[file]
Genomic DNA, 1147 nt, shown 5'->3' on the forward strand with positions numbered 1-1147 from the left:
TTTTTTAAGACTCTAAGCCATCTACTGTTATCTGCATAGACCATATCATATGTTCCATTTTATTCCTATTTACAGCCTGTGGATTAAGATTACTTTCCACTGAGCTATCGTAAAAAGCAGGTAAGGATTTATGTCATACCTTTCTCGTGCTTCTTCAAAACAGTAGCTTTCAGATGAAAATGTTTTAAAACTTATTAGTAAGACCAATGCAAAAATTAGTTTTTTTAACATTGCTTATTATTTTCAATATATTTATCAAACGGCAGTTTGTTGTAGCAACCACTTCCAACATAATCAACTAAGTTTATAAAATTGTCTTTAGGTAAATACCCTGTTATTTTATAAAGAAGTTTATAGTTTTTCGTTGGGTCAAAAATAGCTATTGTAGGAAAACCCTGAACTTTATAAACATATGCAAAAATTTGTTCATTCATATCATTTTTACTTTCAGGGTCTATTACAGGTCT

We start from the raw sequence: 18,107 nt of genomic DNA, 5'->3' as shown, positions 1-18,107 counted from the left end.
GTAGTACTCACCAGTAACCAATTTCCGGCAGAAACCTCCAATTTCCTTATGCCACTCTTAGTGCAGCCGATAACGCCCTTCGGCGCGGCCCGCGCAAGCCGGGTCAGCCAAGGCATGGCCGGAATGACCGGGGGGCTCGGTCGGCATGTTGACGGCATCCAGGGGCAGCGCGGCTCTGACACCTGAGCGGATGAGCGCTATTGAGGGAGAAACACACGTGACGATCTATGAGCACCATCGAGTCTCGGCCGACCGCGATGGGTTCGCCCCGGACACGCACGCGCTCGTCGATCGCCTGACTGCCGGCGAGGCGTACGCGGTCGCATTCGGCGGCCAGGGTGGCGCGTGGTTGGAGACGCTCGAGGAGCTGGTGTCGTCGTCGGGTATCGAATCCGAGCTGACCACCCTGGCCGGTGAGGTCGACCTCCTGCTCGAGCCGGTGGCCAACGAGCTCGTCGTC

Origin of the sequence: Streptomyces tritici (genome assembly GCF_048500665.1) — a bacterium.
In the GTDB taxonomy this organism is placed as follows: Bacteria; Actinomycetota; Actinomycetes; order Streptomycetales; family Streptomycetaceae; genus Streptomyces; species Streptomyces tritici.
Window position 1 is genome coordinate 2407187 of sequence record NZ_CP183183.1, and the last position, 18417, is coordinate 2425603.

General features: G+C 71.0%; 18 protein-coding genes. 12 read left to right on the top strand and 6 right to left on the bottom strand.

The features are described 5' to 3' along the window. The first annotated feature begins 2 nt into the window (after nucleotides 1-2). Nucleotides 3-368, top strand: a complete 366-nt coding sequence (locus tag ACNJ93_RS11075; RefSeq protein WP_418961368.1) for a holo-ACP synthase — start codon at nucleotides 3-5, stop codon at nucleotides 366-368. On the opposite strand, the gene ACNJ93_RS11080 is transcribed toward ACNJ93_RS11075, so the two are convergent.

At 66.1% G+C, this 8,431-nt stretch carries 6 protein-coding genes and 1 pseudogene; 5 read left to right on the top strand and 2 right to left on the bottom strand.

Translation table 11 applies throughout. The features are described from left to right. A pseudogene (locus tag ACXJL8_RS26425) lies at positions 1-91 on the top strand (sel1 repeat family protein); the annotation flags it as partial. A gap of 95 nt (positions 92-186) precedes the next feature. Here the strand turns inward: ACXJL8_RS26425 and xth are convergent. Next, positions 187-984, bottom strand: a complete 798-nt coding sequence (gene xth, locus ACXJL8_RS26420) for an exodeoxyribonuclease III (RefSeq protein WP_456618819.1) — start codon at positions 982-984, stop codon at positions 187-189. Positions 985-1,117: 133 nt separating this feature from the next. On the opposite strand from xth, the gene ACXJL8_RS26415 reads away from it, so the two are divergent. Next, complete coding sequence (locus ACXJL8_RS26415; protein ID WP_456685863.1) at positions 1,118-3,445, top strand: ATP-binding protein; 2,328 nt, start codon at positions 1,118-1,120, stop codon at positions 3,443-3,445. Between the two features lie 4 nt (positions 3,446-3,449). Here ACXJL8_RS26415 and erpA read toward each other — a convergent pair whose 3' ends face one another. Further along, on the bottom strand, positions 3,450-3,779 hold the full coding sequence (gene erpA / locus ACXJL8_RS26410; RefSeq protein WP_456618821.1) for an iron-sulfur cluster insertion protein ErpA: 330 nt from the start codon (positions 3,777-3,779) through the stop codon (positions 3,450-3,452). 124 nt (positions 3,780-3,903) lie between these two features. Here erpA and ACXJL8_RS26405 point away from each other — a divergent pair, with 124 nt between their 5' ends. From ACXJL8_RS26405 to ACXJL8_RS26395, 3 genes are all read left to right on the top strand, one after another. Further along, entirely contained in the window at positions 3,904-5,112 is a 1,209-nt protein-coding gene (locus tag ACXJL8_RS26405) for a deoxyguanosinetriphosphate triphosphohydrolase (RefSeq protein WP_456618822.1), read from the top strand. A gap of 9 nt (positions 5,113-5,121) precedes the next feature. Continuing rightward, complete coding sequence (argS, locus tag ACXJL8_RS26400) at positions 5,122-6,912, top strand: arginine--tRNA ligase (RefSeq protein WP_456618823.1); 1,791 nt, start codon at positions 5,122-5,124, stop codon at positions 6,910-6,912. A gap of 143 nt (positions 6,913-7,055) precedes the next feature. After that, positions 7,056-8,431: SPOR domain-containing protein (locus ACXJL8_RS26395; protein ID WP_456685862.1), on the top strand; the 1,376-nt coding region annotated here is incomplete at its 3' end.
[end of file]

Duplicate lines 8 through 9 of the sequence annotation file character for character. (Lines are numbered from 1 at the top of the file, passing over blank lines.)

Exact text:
General features: G+C 71.0%; 18 protein-coding genes. 12 read left to right on the top strand and 6 right to left on the bottom strand.

The features are described 5' to 3' along the window. The first annotated feature begins 2 nt into the window (after nucleotides 1-2). Nucleotides 3-368, top strand: a complete 366-nt coding sequence (locus tag ACNJ93_RS11075; RefSeq protein WP_418961368.1) for a holo-ACP synthase — start codon at nucleotides 3-5, stop codon at nucleotides 366-368. On the opposite strand, the gene ACNJ93_RS11080 is transcribed toward ACNJ93_RS11075, so the two are convergent.